Consider abolition if profits cannot be secured

It is unacceptable for public-private investment funds established with government money to keep aimlessly accumulating deficits. If their investments are not yielding results, it must be decided whether to abolish the funds or merge them with other funds.

The Economy, Trade and Industry Ministry has presented a management improvement plan for Cool Japan Fund Inc., a public-private investment fund under its jurisdiction.

The Cool Japan Fund was established in 2013 with the aim of promoting and selling overseas such things as globally popular Japanese anime, fashion and food culture. The government invests money in related companies through the organization and has put more than ¥100 billion into the fund so far.

But while the Cool Japan Fund has invested or decided to invest in 56 projects since its establishment, many of the companies involved have failed to generate profits. Withdrawals from businesses and appraisal losses on stocks have resulted in an accumulated deficit of ¥30.9 billion.

It is unfortunate that the fund, which was formed as a pillar of the growth strategy pursued by the second Cabinet of then Prime Minister Shinzo Abe, has fallen into a slump.

For example, the Cool Japan Fund withdrew from a large shopping complex it opened in Malaysia in cooperation with a major Japanese department store to sell Japanese brand items there because customers rejected high prices that ignored local price levels.

A company created to distribute Japanese anime lost out to competition from such businesses as U.S. video distribution giant Netflix, which buys popular works at high prices, resulting in a loss of Cool Japan Fund’s investment.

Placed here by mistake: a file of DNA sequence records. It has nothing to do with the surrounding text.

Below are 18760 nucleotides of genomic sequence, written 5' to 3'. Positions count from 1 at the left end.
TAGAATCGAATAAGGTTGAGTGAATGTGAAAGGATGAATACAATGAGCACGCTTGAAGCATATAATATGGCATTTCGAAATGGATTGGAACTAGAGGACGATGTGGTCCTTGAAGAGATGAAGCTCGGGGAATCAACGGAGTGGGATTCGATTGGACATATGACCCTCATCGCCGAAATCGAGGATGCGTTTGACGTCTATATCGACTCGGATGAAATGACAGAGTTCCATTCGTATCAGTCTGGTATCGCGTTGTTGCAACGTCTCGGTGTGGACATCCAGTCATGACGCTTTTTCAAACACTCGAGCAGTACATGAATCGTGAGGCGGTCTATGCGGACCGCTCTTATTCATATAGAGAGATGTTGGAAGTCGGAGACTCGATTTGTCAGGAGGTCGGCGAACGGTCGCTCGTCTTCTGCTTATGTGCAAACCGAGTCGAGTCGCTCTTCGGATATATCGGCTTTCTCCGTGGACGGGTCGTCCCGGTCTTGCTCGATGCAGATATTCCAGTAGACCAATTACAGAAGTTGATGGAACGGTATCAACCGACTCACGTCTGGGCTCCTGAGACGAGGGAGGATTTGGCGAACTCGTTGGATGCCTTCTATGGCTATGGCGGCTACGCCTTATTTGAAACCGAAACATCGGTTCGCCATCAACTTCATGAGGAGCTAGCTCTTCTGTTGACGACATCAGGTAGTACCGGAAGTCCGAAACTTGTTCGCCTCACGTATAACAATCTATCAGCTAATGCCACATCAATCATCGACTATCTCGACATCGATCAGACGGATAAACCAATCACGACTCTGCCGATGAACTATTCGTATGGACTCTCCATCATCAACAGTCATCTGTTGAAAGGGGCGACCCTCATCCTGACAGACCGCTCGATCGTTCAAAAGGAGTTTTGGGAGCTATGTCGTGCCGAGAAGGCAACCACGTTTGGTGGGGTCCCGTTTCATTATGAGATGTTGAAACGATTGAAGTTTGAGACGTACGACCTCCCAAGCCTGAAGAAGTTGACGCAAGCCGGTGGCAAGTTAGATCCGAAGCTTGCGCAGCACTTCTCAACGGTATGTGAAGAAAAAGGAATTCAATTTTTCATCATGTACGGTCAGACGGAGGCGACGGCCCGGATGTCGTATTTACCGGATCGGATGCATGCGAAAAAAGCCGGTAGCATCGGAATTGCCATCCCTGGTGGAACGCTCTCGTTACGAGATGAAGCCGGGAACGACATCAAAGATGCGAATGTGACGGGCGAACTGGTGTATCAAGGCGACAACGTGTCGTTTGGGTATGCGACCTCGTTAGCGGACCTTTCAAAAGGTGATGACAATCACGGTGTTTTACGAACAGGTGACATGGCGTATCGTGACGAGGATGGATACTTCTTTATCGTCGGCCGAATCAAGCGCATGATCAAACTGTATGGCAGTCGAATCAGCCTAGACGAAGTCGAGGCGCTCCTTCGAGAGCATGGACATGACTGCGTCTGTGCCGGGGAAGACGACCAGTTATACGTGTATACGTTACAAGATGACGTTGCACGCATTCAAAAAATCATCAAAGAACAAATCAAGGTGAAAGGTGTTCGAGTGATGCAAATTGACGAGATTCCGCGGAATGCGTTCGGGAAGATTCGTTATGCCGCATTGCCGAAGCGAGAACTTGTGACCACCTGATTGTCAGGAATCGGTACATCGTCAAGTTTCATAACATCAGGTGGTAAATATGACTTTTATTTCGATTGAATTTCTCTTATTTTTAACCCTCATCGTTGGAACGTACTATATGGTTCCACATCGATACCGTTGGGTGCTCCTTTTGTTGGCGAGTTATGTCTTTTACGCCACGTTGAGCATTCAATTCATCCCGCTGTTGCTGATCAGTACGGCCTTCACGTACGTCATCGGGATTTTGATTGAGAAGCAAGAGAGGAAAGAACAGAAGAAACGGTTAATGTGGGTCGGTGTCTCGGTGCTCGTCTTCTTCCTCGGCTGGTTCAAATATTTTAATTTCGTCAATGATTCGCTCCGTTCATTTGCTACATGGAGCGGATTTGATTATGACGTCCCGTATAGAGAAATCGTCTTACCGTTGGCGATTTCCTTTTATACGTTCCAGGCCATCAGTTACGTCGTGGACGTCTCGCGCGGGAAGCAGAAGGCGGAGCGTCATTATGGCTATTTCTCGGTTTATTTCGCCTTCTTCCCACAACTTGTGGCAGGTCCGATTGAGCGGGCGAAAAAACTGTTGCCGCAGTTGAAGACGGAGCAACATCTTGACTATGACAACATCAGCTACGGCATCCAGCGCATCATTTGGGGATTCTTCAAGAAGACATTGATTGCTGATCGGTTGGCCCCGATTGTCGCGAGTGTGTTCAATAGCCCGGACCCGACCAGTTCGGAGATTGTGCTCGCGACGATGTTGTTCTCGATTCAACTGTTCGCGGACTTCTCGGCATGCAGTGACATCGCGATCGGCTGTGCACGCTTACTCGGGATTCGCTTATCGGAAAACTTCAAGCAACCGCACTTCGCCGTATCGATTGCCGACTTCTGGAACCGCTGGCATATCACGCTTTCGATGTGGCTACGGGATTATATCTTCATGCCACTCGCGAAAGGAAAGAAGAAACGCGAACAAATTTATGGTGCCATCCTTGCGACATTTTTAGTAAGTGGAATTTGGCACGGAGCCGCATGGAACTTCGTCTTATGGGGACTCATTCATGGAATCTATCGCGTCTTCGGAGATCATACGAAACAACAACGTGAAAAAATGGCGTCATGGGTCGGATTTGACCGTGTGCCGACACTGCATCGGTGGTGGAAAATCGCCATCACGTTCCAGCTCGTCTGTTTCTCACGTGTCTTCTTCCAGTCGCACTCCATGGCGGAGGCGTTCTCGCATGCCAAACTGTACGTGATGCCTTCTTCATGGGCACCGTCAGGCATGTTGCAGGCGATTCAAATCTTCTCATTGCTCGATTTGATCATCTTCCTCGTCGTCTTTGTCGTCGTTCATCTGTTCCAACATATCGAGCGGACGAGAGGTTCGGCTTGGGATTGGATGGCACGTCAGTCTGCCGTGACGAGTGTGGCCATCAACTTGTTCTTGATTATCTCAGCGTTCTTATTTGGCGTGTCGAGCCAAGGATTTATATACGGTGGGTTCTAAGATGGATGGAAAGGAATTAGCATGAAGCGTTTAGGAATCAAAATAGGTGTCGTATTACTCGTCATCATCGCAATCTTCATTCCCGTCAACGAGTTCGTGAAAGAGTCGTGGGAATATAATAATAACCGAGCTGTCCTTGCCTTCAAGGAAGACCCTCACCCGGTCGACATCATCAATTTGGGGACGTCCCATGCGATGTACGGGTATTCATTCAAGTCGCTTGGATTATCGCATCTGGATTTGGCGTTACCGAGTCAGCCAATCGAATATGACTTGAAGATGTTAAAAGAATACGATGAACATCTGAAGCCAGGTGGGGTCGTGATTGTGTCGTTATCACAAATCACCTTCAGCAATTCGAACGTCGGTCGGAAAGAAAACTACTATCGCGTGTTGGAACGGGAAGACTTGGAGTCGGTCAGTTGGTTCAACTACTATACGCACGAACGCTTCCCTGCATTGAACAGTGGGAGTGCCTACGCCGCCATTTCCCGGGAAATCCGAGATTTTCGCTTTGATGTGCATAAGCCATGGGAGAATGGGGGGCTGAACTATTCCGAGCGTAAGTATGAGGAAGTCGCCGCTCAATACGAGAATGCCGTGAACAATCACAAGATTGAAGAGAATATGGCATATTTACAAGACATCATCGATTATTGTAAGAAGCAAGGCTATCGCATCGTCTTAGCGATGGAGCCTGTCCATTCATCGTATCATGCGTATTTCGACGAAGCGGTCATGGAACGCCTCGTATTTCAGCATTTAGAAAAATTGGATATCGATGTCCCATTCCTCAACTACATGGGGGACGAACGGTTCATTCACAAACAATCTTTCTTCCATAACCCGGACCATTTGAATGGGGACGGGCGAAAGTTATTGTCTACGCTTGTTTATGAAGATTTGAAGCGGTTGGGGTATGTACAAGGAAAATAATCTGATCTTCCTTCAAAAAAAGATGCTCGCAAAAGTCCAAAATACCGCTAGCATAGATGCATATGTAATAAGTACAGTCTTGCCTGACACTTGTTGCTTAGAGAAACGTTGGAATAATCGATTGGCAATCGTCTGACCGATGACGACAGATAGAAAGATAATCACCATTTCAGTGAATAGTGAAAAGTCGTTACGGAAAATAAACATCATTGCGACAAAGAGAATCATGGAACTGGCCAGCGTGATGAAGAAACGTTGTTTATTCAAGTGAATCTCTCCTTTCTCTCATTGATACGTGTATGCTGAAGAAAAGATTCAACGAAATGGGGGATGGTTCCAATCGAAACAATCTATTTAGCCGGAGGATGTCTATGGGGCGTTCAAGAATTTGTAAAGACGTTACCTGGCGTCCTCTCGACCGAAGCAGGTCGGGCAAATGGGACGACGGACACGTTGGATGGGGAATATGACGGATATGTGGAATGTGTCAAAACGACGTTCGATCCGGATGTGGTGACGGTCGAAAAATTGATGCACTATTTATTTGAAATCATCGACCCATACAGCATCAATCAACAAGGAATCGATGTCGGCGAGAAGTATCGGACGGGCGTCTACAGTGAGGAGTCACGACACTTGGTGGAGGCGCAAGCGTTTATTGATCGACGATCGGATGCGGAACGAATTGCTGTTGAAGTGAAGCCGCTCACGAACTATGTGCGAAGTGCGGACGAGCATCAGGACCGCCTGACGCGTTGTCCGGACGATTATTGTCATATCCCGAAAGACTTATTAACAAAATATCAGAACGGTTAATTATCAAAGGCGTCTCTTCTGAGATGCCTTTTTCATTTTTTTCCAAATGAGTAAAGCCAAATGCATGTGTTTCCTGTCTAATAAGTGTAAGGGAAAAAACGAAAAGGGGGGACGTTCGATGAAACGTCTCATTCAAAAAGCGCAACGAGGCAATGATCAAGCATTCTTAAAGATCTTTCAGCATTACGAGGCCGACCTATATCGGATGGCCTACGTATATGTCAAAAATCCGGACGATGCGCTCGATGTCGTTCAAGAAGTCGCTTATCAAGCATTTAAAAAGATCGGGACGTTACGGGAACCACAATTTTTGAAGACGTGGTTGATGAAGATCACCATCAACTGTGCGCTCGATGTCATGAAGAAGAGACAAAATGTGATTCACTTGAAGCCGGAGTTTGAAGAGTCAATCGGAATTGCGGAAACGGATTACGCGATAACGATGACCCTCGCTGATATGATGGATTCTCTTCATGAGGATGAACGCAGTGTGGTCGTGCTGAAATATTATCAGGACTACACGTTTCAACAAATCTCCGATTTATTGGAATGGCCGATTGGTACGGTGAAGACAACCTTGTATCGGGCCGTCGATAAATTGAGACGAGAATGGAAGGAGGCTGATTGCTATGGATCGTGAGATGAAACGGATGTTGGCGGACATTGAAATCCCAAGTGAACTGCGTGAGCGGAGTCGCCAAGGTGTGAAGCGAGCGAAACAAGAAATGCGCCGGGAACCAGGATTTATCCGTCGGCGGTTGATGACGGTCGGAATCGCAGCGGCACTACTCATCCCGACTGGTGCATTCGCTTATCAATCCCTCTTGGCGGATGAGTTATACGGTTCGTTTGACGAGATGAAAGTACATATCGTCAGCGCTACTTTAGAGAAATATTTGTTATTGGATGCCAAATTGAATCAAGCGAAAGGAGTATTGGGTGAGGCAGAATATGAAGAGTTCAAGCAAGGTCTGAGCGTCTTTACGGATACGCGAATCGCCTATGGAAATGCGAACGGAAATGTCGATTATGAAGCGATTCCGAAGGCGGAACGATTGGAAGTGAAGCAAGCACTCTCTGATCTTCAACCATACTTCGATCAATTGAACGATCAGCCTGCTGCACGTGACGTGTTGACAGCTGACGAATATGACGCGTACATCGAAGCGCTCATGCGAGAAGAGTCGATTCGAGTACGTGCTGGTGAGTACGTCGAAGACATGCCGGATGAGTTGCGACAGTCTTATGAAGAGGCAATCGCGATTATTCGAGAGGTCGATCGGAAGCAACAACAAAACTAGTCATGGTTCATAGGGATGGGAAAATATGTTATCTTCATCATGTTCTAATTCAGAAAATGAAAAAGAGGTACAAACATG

Under the management improvement plan, the Cool Japan Fund is required to take such measures as immediately withdrawing funds from projects that are not expected to generate profits. However, the plan also includes expanding the scope of investments to include clothing materials companies and businesses developing soy-based meat substitutes.

It is questionable whether the new types of business suggested for investment are in line with the fund’s original aim of promoting Japanese culture abroad.

It is only natural for the Finance Ministry to have called for the abolition of the Cool Japan Fund to be considered or its integration with another fund, if improvements are not seen by next spring.

Public-private investment funds are designed to draw private investment by investing government money in areas where the private sector alone cannot take on the risk. Since 2013, a number of public-private investment funds have been formed in the name of promoting the growth strategy, but many are facing deficits like the Cool Japan Fund.

The Land, Infrastructure, Transport and Tourism Ministry’s investment fund for financing such projects as overseas railroads and urban development has accumulated a deficit of ¥14.5 billion, while the Internal Affairs and Communications Ministry’s fund for telecommunications infrastructure has racked up a deficit of ¥11.2 billion. Some argue that such investment funds lack discernment in selecting investment targets.

The cost-effectiveness and significance of public-private investment funds should be reexamined and their targets for investment must be narrowed down.

(From The Yomiuri Shimbun, Dec. 6, 2022)